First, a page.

• Join over 1.2 million students every month
  • Accelerate your learning by 29%
  • Unlimited access from just £6.99 per month

The Fibonacci numbers and the golden ratio

Extracts from this document...

Introduction

Sofie Bronée 1v.         Fibonacci project.         11/04/08

The Fibonacci Numbers and the Golden Ratio

_____________________________________

image00.jpg

The Fibonacci Numbers        

The Fibonacci numbers are sequence of numbers. They are named after the Italian mathematician Leonardo of Pisa, known as Fibonacci. He published a book called “Liber Abaci”, and he was the first person to publish a book in Western Europe that used the Indian numerals 9, 8, 7, 6, 5, 4, 3, 2, 1. Fibonacci was perhaps the greatest mathematician of his time. But he is most famous for the numbers which has his name.

These are the first ten terms in the Fibonacci sequence.

U1

U2

U3

U4

U5

U6

U7

U8

U9

U10

1

1

2

3

5

8

13

21

34

55

To get the next term in the sequence the two previous terms must be added. This can be written as:  

Un = Un-1 + Un-2

A number in the sequence is the sum of its two predecessors.

The Golden Ratio

To find the Golden Ratio, a term has to be divided with the previous term

(i.e. . image01.png.. etc).

...read more.

Middle

0


image11.png

By investigating the Fibonacci numbers, I can make a conjecture, that the ratio of two consecutive terms gets closer, as they increase, to the Golden Ratio. By changing the start numbers I proved that it doesn’t make a difference which numbers we use.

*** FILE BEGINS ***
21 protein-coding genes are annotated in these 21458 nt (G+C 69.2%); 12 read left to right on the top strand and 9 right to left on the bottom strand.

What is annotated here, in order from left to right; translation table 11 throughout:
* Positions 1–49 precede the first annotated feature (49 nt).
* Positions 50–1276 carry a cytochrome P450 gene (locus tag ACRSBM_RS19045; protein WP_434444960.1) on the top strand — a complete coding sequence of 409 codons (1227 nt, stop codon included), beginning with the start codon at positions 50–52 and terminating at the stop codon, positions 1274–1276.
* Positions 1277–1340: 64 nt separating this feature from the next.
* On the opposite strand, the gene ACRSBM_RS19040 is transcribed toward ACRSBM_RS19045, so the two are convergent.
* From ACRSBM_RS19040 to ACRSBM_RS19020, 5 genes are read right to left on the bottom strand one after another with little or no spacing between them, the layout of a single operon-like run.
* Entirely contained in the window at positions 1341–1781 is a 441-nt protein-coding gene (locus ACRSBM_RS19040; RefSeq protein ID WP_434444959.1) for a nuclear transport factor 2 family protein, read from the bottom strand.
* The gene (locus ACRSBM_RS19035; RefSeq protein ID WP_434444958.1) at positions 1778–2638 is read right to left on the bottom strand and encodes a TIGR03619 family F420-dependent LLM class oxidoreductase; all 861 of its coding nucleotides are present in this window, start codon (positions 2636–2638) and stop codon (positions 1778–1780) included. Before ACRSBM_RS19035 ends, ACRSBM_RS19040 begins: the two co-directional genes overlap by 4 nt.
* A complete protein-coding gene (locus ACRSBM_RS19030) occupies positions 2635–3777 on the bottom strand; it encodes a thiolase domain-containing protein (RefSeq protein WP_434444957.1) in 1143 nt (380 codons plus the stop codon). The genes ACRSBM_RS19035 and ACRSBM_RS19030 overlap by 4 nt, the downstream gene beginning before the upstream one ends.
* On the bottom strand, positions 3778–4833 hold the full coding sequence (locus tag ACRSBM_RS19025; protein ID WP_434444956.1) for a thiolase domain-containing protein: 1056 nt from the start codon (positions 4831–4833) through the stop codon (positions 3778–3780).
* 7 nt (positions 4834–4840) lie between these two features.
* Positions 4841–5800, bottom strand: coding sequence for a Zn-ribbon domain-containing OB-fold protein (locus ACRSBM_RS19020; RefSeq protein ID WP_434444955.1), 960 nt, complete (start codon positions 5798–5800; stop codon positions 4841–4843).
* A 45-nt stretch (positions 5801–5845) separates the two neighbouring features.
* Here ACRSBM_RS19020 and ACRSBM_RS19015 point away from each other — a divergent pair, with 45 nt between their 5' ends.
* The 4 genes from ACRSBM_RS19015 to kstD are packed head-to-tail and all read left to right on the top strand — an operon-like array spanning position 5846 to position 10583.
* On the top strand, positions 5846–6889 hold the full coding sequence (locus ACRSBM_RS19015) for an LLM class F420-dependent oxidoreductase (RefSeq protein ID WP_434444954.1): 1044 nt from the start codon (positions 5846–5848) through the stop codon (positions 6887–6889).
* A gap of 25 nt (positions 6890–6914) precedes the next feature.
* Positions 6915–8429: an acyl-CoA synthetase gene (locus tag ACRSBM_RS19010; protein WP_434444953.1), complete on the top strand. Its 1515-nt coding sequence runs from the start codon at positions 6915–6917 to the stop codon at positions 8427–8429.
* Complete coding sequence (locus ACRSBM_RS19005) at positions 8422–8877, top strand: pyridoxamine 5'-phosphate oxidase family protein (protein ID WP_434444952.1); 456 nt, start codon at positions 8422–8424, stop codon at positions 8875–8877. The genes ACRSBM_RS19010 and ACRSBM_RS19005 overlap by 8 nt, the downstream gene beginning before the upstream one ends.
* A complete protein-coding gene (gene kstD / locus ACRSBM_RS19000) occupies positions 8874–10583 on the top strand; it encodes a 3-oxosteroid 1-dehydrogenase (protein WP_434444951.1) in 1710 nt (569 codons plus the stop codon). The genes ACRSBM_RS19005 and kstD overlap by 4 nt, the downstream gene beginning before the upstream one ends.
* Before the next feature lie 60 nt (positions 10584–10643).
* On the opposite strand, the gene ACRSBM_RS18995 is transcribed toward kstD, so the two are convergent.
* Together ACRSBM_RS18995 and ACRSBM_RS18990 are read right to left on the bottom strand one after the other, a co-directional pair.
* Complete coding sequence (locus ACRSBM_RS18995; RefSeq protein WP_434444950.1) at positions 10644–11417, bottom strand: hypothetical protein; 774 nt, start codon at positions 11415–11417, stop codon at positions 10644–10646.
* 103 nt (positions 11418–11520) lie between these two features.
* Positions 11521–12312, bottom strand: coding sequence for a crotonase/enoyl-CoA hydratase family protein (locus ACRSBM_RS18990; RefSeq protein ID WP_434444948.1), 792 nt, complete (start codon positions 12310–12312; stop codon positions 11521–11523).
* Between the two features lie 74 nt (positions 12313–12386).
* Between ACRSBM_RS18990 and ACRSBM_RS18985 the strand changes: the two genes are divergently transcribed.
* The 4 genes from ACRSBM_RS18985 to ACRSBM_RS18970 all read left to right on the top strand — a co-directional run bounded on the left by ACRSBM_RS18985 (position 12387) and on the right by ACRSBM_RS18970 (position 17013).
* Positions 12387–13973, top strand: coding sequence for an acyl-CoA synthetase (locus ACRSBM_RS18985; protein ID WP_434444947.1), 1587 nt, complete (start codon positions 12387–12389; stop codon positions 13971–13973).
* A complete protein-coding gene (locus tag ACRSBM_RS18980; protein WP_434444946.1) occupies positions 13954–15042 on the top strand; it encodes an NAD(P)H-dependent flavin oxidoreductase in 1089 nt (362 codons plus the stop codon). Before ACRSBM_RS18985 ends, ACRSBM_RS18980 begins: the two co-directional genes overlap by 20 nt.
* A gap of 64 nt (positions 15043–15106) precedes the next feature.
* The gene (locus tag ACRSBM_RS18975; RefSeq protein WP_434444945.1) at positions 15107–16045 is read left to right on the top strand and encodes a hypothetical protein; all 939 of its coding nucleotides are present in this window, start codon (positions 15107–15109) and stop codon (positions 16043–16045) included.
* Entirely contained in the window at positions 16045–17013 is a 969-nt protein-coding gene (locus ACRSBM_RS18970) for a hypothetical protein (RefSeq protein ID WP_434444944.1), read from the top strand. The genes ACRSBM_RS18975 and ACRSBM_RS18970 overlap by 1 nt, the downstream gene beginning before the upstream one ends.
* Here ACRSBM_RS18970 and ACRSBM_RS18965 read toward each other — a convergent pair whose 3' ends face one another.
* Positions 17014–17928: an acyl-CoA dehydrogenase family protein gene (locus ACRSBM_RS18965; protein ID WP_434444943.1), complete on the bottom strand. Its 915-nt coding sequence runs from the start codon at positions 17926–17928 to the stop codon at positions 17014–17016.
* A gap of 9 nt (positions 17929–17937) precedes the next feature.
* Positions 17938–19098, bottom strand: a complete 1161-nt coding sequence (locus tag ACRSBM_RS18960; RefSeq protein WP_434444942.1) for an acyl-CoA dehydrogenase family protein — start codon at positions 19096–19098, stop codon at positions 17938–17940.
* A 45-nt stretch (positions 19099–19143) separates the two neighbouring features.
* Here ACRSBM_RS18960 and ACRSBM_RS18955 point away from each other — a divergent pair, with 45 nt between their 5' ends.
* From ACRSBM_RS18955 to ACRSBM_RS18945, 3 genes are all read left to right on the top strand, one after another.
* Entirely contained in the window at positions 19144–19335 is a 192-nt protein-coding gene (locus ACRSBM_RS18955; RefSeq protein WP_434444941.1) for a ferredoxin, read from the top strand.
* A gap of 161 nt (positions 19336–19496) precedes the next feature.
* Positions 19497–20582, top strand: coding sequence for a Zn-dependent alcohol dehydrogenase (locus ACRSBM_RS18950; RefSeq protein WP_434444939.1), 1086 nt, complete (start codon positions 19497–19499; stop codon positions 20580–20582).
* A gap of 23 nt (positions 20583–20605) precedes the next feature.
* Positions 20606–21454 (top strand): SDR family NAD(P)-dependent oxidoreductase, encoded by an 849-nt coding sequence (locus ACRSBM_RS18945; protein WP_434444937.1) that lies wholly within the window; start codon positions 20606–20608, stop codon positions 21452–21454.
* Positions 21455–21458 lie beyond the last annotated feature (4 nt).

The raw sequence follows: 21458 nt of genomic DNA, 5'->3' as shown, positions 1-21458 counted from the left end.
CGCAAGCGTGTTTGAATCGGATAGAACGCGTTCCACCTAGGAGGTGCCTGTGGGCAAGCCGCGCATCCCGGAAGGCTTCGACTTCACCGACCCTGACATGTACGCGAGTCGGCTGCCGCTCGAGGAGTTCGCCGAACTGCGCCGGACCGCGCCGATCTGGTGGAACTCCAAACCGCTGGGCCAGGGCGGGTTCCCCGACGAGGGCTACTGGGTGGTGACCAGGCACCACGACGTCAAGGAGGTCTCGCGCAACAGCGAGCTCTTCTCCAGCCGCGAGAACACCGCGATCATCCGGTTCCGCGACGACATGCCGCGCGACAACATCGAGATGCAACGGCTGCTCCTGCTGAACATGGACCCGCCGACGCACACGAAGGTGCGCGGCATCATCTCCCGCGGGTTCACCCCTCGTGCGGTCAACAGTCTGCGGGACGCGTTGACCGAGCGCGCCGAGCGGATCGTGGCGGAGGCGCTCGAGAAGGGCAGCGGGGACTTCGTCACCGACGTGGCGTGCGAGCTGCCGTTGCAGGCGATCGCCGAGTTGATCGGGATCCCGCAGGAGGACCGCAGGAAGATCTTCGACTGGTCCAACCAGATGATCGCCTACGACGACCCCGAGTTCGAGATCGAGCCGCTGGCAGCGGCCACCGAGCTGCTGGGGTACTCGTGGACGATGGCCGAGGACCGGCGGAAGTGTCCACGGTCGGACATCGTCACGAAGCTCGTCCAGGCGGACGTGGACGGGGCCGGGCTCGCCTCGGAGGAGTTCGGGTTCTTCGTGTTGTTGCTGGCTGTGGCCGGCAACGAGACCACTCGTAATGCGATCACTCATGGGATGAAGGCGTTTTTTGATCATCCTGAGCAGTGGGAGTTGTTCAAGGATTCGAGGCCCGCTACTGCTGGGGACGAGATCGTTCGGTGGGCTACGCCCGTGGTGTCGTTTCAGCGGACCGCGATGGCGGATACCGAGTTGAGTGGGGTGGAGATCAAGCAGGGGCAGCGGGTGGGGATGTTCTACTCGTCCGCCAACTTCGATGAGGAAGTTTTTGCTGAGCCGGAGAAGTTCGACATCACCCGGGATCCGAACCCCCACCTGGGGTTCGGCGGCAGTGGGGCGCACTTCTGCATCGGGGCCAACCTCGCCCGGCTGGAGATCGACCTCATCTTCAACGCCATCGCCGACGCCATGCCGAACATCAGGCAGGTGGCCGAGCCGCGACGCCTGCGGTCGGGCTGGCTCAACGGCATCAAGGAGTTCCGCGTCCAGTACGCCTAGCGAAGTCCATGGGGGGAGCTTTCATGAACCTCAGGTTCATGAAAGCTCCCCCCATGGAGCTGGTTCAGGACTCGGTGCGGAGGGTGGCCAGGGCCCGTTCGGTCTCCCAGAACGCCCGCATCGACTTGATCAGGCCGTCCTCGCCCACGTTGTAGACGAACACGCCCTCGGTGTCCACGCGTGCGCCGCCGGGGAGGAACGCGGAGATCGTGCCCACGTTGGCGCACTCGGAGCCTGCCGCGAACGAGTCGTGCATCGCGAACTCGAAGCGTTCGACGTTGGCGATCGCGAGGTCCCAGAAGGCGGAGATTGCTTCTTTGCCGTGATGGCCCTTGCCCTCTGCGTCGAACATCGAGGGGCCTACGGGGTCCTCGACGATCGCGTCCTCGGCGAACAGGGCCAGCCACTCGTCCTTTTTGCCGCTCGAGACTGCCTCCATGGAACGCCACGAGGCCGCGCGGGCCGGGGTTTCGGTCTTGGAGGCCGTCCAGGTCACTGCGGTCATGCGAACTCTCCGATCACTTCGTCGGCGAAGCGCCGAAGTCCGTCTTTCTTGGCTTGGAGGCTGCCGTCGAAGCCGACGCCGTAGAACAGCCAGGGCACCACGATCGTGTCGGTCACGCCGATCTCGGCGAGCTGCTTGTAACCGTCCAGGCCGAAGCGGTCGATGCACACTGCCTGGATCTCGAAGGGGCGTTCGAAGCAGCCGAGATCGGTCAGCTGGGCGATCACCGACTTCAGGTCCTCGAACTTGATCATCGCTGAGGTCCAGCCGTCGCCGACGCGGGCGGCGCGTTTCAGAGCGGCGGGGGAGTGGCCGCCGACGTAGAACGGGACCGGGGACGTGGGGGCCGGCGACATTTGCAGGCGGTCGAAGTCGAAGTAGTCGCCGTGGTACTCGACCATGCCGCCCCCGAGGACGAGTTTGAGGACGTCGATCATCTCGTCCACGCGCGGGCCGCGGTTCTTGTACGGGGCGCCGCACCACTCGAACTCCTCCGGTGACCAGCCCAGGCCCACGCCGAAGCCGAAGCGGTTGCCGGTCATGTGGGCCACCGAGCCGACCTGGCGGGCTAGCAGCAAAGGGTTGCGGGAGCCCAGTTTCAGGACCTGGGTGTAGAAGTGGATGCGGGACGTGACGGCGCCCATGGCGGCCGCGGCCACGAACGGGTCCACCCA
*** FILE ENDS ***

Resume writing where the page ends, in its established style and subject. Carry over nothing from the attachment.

To prove my conjecture I’ve changed the equation and solved it. Afterwards I found the discriminant (5), which leads me to find the roots. I plugged in the discriminant to the quadratic equation for finding the roots. The results for the positive root is, 1.618 and the negative root is, -0.618. This proves my conjecture. Look below to see my calculations and explanations.

I divided both sides of this equation Un = Un-2 + Un-1, by Un-1.

image13.png = 1 +  image14.png = Why we do it?

image15.png

image16.png= 1 + image17.png

Here, image16.png is one of the numbers in the column above, it gets closer and closer to 1.618, which I will call x. On the other side of the equation, image17.png is the reciprocal

of one of the numbers in the same column, so it gets closer to image02.png.

...read more.

Conclusion

The Greeks used the golden ratio in the design and construction of the Greek temple (Parthenon).

image06.jpg

image07.jpg

n

Un

Un+1/Un

1

1

1

2

1

2

3

2

1,5

4

3

1,666667

5

5

1,6

6

8

1,625

7

13

1,615385

To prove that the Greeks really used the golden ratio in the design, I’ve measured the sides. The first square is 1cm by 1cm; the next is 1cm by 2 cm and so on. Look in the table below to see the ratio between each side.

Appendix

1)

I changed to two “start numbers” to 1 and 7, and by making a table and a graph I proved that it doesn’t matter which numbers we use to get the Golden Ratio.

image08.png

To show that we would eventually get the same result, no matter what “start numbers” were, I plugged in -9 and 5. To prove that with even a negative number, we would reach the Golden Ratio.

image09.png

I also tried to plug in decimal numbers to see what happened. I plugged in 2,6 and -1,9.

image10.png

2)

The inverted Golden Ratio can be found by dividing Un-1 by Un-2. As you can see below, theinverted ratio is reached much faster, than the opposite.

image12.png

...read more.